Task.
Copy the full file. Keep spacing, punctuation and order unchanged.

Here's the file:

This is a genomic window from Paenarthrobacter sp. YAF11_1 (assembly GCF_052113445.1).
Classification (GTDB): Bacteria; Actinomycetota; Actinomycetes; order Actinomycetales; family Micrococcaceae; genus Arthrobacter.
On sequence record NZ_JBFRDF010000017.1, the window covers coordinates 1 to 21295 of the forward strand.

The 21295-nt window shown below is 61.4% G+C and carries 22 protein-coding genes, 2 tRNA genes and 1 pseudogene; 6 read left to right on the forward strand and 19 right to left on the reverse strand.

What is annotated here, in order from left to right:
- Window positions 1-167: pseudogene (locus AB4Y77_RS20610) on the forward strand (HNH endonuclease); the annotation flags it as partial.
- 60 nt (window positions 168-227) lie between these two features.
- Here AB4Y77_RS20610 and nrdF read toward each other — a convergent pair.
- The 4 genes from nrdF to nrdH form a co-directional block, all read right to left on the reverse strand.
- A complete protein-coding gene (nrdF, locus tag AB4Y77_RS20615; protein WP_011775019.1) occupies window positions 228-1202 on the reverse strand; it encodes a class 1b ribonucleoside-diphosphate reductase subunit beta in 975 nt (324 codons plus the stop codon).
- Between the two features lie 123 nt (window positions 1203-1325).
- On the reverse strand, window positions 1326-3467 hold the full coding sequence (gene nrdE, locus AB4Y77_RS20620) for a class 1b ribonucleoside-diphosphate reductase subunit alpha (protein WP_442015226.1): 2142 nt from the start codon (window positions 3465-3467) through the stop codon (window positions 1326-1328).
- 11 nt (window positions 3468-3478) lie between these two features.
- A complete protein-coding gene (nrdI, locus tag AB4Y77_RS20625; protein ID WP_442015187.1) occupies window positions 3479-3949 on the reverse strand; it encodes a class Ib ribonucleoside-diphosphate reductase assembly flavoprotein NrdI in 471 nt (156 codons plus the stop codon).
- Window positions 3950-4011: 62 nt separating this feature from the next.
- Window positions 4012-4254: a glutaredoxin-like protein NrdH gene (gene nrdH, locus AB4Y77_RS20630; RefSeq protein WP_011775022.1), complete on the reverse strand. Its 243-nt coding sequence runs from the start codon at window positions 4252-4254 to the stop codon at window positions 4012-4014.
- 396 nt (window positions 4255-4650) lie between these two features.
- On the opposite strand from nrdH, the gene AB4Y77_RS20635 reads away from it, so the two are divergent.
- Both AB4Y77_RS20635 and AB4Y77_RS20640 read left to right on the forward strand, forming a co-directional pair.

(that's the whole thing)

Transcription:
This is a genomic window from Paenarthrobacter sp. YAF11_1 (assembly GCF_052113445.1).
Classification (GTDB): Bacteria; Actinomycetota; Actinomycetes; order Actinomycetales; family Micrococcaceae; genus Arthrobacter.
On sequence record NZ_JBFRDF010000017.1, the window covers coordinates 1 to 21295 of the forward strand.

The 21295-nt window shown below is 61.4% G+C and carries 22 protein-coding genes, 2 tRNA genes and 1 pseudogene; 6 read left to right on the forward strand and 19 right to left on the reverse strand.

What is annotated here, in order from left to right:
- Window positions 1-167: pseudogene (locus AB4Y77_RS20610) on the forward strand (HNH endonuclease); the annotation flags it as partial.
- 60 nt (window positions 168-227) lie between these two features.
- Here AB4Y77_RS20610 and nrdF read toward each other — a convergent pair.
- The 4 genes from nrdF to nrdH form a co-directional block, all read right to left on the reverse strand.
- A complete protein-coding gene (nrdF, locus tag AB4Y77_RS20615; protein WP_011775019.1) occupies window positions 228-1202 on the reverse strand; it encodes a class 1b ribonucleoside-diphosphate reductase subunit beta in 975 nt (324 codons plus the stop codon).
- Between the two features lie 123 nt (window positions 1203-1325).
- On the reverse strand, window positions 1326-3467 hold the full coding sequence (gene nrdE, locus AB4Y77_RS20620) for a class 1b ribonucleoside-diphosphate reductase subunit alpha (protein WP_442015226.1): 2142 nt from the start codon (window positions 3465-3467) through the stop codon (window positions 1326-1328).
- 11 nt (window positions 3468-3478) lie between these two features.
- A complete protein-coding gene (nrdI, locus tag AB4Y77_RS20625; protein ID WP_442015187.1) occupies window positions 3479-3949 on the reverse strand; it encodes a class Ib ribonucleoside-diphosphate reductase assembly flavoprotein NrdI in 471 nt (156 codons plus the stop codon).
- Window positions 3950-4011: 62 nt separating this feature from the next.
- Window positions 4012-4254: a glutaredoxin-like protein NrdH gene (gene nrdH, locus AB4Y77_RS20630; RefSeq protein WP_011775022.1), complete on the reverse strand. Its 243-nt coding sequence runs from the start codon at window positions 4252-4254 to the stop codon at window positions 4012-4014.
- 396 nt (window positions 4255-4650) lie between these two features.
- On the opposite strand from nrdH, the gene AB4Y77_RS20635 reads away from it, so the two are divergent.
- Both AB4Y77_RS20635 and AB4Y77_RS20640 read left to right on the forward strand, forming a co-directional pair.